It is something fans feared throughout the first four games, and now it has become a reality. The Toronto Maple Leafs seem to be falling back into their old ways of the past. After a 7-3 loss at the hands of the Tampa Bay Lightning, the series now shifts to Toronto for game five in what seems like a must-win. Game four, a chance to take a commanding series lead against the Tampa Bay Lightning, and the Toronto Maple Leafs blew it. It was a terrible start to the game, but it also is a terrible day for the Leafs to play a playoff game on. The Maple Leafs are an awful 0-5 in their last five games played on Sundays dating back to 2017.
Going into Game five, the Maple Leafs will travel back to Toronto looking to win to before heading back to Tampa for Game six to hopefully close it out. Tampa will most likely bring the same energy they had in the previous game, which means Toronto will need to adjust their lineup to counteract the Lightning’s push. A few lineup changes were going into game three based on shifting, and I feel those changes can be readjusted based on them going home for a game. We could see the following changes at practice ahead of Game five, Wayne Simmonds could draw back into the lineup to provide a spark, and it could mean that Jason Spezza checks out of the lineup. We could also see Justin Holl coming out on defense for Timothy Liljegren, who was good in the first two games. Nothing has been confirmed yet, but some changes could potentially be needed to get the group engaged early in the game.
One key takeaway that happened in Game four was Nylander and Tavares reconnected and found the back of the net. Although it wasn’t the prettiest night for Nylander, the team needs those two to get going. As for Matthews and Marner, they were disengaged early in the game, and I feel that it is because of the shift rotation in the upcoming minutes of the first. Toronto should either start the Matthews and Marner line or play them in the second spot of the rotation behind the Kampf, Mikheyev line.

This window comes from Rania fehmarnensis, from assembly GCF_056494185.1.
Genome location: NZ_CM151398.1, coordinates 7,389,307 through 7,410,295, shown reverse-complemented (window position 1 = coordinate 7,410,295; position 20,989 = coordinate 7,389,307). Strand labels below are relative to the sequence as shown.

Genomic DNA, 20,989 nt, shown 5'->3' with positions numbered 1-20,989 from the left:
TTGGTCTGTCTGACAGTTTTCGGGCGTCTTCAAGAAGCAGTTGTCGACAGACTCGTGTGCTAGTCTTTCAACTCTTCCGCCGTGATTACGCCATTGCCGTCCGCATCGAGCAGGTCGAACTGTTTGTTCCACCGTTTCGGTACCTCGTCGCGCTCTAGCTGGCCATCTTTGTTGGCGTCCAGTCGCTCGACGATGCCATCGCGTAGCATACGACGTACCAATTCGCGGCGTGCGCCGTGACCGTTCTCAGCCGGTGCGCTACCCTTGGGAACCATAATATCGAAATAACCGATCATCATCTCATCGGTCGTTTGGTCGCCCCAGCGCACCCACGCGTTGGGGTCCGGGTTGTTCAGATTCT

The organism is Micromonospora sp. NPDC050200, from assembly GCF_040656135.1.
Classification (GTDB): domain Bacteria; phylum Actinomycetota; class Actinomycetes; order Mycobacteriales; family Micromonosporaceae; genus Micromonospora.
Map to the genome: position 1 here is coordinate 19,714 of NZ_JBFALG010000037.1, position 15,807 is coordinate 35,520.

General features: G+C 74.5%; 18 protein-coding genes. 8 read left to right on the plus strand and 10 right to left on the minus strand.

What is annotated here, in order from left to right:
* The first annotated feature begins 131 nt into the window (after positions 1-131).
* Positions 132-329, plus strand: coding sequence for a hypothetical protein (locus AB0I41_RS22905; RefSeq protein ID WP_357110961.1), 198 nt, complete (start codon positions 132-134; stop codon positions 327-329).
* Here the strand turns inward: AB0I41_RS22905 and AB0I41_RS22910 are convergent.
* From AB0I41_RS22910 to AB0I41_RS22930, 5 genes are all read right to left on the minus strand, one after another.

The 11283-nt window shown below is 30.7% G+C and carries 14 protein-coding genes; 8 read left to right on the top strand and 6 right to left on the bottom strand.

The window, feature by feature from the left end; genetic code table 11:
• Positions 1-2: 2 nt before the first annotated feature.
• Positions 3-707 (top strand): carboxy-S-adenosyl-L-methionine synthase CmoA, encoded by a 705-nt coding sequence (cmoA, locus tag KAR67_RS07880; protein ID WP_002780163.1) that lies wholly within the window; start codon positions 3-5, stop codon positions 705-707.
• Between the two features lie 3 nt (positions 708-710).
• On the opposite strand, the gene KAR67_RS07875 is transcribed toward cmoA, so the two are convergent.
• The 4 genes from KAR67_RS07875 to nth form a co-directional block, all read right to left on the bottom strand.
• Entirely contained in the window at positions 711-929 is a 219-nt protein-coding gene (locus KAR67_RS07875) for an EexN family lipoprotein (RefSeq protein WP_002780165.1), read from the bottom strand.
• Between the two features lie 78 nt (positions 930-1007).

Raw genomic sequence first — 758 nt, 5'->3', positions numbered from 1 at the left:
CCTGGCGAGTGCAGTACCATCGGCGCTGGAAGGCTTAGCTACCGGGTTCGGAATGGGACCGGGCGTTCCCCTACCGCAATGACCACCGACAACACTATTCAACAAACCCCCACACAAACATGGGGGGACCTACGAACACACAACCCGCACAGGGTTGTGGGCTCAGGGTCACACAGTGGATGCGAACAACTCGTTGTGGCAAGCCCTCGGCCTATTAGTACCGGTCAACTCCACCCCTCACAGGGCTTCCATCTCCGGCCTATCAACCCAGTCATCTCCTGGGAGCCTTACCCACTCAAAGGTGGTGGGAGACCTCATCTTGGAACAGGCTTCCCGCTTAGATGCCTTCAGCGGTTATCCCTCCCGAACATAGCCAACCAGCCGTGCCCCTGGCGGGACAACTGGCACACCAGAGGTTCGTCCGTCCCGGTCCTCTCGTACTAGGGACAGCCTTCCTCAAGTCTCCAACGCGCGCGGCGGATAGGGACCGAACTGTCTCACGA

At one point in Game four, Auston Matthews had played approximately 1:42 through the first nine minutes, which is about two shifts for a player of his caliber which got him out of the game’s rhythm. Around the 9-minute mark, there was a penalty called on the Leafs, so Matthews sat for an extra two minutes, meaning in the first 11 minutes of the game, he played just under two minutes. In a game where they could have stolen two in Tampa Bay and closed it out on home ice in Toronto in Game five, they played their best player for just under two minutes because of the rotational structure set out by the coaching staff.
We all know that the offense essentially runs through Auston Matthews and Mitch Marner, yet after the penalty kill, their superstar barely saw the ice. That needs to change drastically. With that being said, it doesn’t mean Matthews needs to play 24 minutes or more, but getting the Matthews line into the game as early as you can make a difference.